Once you’ve registered to take your exam and you’ve decided how you’re going to study for it, you can turn your attention to the actual test situation. Ask yourself three questions:

  1. How do I really feel about taking tests? Am I generally relaxed and efficient?
  2. Am I nervous in a test situation, so nervous that I waste time with instructions, get confused by questions, or fixate on getting the answer to every one, unable to move on until I do?
  3. What special skills will I need to work on in order to improve my test performance?

Recently, a group of students spoke candidly with Peterson’s about their first reactions to standardized tests:

  • “When it comes to tests, I’m the kind of person who gets hypnotized by the clock. I watch the minutes tick away and become more and more tense until I can’t work anymore. Consequently I never finish tests on time and always leave them with a sense of deep frustration.”
  • “It’s funny; I always worked hard and performed pretty well in my high school classes and on the tests we had every week in class. But I’ve never been able to transfer that success over to standardized tests. I just wish I didn’t have to be judged by how well I do on tests, and that people would just accept me for who I am.”
  • “In test situations I just can’t focus on the test! I keep thinking of how much fun I am going to have next Saturday afternoon when I get together with my friends.”

If you have a hard time focusing when you go into a test, remember how you overcame other challenges in your life, like your first dive into the local swimming pool. You talked to yourself, right? Do this again, and persuade yourself to look at the questions in a relaxed and thoughtful manner.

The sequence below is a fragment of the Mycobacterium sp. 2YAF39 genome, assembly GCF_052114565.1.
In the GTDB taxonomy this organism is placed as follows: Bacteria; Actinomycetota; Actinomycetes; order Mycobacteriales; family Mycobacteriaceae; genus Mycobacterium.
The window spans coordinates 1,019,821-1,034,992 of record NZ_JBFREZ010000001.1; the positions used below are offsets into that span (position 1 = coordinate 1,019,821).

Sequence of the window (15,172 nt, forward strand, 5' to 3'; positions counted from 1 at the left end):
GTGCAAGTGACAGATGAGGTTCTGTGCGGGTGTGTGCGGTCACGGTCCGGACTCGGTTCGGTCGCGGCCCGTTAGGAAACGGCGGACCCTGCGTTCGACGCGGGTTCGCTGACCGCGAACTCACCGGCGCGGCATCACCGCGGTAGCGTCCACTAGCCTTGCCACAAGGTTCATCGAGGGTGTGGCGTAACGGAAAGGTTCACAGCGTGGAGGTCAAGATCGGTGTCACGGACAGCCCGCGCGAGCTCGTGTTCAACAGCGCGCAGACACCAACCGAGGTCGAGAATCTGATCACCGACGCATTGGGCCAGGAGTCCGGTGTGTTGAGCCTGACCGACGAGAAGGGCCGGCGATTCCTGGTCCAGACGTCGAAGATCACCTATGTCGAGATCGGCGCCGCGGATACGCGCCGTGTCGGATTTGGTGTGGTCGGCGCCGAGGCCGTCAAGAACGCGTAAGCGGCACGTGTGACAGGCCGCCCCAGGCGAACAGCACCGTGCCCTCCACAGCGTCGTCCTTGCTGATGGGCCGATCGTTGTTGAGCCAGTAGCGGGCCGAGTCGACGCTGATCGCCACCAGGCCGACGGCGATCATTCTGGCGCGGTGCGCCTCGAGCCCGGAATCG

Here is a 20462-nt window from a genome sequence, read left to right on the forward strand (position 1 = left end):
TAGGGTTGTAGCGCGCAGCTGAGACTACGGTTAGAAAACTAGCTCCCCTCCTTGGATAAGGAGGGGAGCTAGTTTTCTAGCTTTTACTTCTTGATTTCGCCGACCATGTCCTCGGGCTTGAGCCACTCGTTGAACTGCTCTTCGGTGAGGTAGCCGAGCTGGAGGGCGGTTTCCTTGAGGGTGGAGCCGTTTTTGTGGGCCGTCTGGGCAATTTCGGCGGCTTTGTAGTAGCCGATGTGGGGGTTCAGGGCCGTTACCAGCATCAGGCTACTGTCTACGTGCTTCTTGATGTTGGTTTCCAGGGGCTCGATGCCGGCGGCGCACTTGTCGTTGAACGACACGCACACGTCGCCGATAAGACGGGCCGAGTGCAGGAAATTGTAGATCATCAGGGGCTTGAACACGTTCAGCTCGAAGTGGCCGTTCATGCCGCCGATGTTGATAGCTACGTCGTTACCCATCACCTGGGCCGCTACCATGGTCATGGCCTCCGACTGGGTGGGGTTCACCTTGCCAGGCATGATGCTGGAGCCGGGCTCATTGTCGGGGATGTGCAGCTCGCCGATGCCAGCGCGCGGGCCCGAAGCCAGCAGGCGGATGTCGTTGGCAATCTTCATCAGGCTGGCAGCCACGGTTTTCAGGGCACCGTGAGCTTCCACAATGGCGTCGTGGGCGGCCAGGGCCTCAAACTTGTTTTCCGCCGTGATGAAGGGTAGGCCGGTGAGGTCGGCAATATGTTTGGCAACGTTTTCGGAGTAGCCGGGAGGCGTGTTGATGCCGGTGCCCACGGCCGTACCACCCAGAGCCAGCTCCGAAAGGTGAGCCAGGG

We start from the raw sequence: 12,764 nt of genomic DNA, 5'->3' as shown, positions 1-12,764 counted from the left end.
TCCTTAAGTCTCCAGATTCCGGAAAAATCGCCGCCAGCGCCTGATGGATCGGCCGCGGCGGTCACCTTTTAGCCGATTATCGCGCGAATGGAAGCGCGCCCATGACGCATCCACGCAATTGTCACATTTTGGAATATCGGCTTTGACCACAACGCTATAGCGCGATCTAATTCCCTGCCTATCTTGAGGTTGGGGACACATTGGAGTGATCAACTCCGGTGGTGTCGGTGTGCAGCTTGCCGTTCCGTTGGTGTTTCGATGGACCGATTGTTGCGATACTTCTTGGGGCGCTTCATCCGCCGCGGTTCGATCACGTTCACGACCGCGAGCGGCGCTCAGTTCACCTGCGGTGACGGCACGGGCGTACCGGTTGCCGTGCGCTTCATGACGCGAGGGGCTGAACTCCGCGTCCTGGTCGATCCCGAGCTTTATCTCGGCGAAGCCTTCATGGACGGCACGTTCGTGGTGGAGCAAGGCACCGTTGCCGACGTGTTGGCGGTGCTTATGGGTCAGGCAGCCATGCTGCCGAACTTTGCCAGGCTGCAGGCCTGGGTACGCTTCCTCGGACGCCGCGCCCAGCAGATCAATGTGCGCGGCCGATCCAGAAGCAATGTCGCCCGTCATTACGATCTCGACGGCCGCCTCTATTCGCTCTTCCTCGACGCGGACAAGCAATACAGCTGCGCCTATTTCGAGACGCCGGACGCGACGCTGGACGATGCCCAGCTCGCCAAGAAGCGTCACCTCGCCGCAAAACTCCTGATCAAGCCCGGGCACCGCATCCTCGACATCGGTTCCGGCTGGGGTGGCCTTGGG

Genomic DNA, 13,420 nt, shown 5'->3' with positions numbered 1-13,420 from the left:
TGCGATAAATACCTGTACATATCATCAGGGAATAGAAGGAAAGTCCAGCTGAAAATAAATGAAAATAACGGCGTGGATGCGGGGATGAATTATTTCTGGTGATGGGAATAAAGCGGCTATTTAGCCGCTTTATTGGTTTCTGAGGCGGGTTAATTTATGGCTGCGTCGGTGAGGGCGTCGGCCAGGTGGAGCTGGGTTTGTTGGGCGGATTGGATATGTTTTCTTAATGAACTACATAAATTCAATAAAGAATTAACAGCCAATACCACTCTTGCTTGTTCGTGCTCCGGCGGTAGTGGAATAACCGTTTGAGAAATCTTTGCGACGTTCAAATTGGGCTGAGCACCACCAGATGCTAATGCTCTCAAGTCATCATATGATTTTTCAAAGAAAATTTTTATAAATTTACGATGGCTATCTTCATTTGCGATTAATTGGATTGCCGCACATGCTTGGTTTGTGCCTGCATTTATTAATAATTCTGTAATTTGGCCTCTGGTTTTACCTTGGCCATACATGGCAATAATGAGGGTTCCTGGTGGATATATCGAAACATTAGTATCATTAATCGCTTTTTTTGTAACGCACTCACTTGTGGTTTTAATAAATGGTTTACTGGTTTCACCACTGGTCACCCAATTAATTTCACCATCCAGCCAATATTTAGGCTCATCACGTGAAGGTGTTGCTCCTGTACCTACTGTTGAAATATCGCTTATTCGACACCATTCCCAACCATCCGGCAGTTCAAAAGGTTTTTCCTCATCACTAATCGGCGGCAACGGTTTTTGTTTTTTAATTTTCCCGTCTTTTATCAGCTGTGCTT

If the clock intimidates you, then practice with your software or test-preparation book, using a kitchen timer. When the timer rings, reset it and move on to the next question no matter what. You will get used to thinking more efficiently and quickly.

If difficult questions make you panic, then the appropriate strategy would be to skip the difficult questions. On most standardized tests, some of the responses will be more difficult than others, and each response counts the same. Think of the fact that if you correctly skip the few difficult questions on the test and get all the others right, you are going to do very well.

If you have difficulty with a question and pass it by, you can always look at it again later if there is time. Faced with four or five multiple-choice responses to a question you understand, eliminate the one or two obvious wrong answers, then select the response that best answers the question. If you are still puzzled, do not respond to the question at all. Remember not to read too much into a question. Take the test questions at face value. The test makers are not out to trick you, believe it or not.

A Group Approach to Test Anxiety

Sometimes counseling centers will offer group sessions devoted to alleviating test anxiety. The first step requires that all members of the group share their test-taking experiences, and these experiences are condensed and put in the left-hand column on a chalkboard. The group then brainstorms about ways in which each anxiety might be reduced or eliminated. These responses are recorded in a middle column on the board beside the anxiety they are meant to cure.

Next, the group conducts a rehearsal of the test situation itself. This exercise enables students to identify how they react in a test situation. The counselor takes notes on how each student acts as he or she is taking the test. For example, he might write in his notebook: “Dave appeared stone-faced and stared into outer space a lot.” Or, “Joan bit her nails and her pencil unmercifully.” Or, “Tom kept crossing and uncrossing his legs and then scrunched up in the chair, and he kept looking at the clock.” When the exercise is over, the counselor reads his comments as he writes them in the third column on the board. The group discusses the chart they have produced on the board and makes recommendations about the behavior of each member. The counselor enters that recommendation in the fourth and final column on the board.